Thinking of launching your own business? Maybe you’re ready to follow a passion. Maybe you want to shape your own work culture. Perhaps you’re looking to build systems that will become independently profitable, earning you money even when you’re not directly working on them.
If this sounds good, but you’re not sure what this might look like in practice, then you’re in the right place. In this post, we explain the difference between entrepreneurs and solopreneurs.
While these two groups have a lot in common, there are some important differences in how they work, how they approach their businesses, and what it takes to get started. It’s important to choose the right mindset - both for you and for your business idea.
Understanding the distinction between these working models is the first step in determining how you’ll grow your business and your brand.
The entrepreneur: big growth, big investment with one problem or product at a time
Let’s start with the more familiar term. An entrepreneur sees a problem or a gap in the market, and works to resolve it. They expand their business by selling their idea or product to investors and employees. They assemble a team of employees who work to fulfill their company’s vision. The employees create and sell the product - or they provide the actual service offered by the company.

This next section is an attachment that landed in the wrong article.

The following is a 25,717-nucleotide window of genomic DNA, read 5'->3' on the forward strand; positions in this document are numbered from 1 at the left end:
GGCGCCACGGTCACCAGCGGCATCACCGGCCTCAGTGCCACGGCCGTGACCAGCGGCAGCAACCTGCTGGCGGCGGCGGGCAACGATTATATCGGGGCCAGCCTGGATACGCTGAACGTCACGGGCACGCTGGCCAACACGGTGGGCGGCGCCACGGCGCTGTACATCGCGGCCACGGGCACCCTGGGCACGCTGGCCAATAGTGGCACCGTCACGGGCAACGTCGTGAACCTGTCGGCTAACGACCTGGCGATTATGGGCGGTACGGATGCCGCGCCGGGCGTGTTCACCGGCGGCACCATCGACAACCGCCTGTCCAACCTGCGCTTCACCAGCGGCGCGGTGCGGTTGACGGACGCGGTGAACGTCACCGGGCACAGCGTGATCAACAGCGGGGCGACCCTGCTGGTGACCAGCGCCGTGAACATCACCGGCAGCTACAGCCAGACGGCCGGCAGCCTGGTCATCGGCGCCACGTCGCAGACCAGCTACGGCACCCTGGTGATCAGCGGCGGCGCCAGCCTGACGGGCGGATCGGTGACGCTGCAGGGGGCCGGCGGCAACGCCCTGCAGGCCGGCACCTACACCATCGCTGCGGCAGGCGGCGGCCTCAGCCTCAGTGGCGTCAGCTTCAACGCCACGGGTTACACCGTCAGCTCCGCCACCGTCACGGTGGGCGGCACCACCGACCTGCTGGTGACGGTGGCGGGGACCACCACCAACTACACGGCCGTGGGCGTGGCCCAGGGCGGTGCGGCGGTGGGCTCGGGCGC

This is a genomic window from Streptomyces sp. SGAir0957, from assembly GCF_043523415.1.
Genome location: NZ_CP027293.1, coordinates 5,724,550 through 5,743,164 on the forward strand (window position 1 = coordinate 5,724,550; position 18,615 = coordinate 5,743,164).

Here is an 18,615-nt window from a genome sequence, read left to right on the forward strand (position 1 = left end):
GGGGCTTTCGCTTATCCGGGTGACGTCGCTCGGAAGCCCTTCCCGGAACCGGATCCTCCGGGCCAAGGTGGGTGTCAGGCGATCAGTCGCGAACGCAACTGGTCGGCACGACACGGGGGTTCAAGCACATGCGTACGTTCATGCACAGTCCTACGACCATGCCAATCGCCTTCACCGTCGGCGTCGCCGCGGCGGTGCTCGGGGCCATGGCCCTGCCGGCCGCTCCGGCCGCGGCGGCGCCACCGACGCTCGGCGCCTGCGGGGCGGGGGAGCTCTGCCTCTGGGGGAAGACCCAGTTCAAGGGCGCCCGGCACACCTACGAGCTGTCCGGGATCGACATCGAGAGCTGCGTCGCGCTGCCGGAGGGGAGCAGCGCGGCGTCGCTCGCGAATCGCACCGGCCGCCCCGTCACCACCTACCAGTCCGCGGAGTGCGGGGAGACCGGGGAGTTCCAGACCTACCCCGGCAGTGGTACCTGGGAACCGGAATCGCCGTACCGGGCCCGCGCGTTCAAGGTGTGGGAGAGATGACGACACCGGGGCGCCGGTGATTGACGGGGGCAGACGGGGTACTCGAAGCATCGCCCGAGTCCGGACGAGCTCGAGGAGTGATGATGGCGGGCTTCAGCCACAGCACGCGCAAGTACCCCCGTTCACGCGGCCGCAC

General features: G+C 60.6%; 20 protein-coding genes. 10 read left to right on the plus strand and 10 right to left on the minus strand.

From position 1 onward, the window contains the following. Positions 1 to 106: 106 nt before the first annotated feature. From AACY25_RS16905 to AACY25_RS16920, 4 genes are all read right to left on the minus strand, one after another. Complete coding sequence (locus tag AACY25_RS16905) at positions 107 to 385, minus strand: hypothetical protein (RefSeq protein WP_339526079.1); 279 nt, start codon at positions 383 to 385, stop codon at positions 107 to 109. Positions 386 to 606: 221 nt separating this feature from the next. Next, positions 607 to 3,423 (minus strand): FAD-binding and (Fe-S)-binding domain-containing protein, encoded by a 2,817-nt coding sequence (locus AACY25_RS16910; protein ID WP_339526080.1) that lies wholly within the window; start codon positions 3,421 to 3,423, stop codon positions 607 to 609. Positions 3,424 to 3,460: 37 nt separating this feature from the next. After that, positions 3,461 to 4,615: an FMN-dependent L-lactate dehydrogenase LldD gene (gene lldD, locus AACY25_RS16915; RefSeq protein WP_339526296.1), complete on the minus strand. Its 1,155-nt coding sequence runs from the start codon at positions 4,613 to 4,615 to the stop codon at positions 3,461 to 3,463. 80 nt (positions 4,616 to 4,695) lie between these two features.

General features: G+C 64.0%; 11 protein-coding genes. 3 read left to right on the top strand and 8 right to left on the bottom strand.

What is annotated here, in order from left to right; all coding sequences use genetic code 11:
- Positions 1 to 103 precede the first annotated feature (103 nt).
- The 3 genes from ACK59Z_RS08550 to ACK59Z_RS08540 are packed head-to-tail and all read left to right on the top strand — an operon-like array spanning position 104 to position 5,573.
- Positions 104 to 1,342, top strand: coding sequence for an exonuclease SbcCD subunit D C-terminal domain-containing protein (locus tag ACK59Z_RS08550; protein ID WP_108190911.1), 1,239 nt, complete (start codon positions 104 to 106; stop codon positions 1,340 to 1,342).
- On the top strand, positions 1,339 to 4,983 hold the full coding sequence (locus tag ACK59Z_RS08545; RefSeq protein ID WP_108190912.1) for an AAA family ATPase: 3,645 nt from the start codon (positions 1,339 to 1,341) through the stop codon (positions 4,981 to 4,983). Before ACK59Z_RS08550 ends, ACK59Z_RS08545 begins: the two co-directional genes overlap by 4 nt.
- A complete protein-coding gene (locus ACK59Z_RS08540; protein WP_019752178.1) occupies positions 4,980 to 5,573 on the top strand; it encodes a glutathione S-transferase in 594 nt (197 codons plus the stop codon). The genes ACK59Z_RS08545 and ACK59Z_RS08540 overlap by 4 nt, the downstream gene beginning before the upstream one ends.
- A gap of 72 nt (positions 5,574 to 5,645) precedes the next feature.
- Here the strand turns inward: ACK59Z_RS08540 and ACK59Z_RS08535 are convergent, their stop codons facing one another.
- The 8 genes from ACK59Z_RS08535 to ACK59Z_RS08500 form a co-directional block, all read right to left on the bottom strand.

What does an entrepreneur look like in practice
Let’s say the entrepreneur has a business idea for a new drink. They’ll focus on networking and investment rounds. They’ll work to make consumers see the product as desirable. They’ll make sure investors understand why the drink fills a gap in the market, and why it will be successful. They’ll hire a team that helps them handle the rest, with members of the team taking responsibility for other things, like marketing the product, giving customer service support, and organising sales and distribution.
The entrepreneur builds the company by focusing their attention outward: they craft the company’s brand and its ethos. They are the public face of its success and value.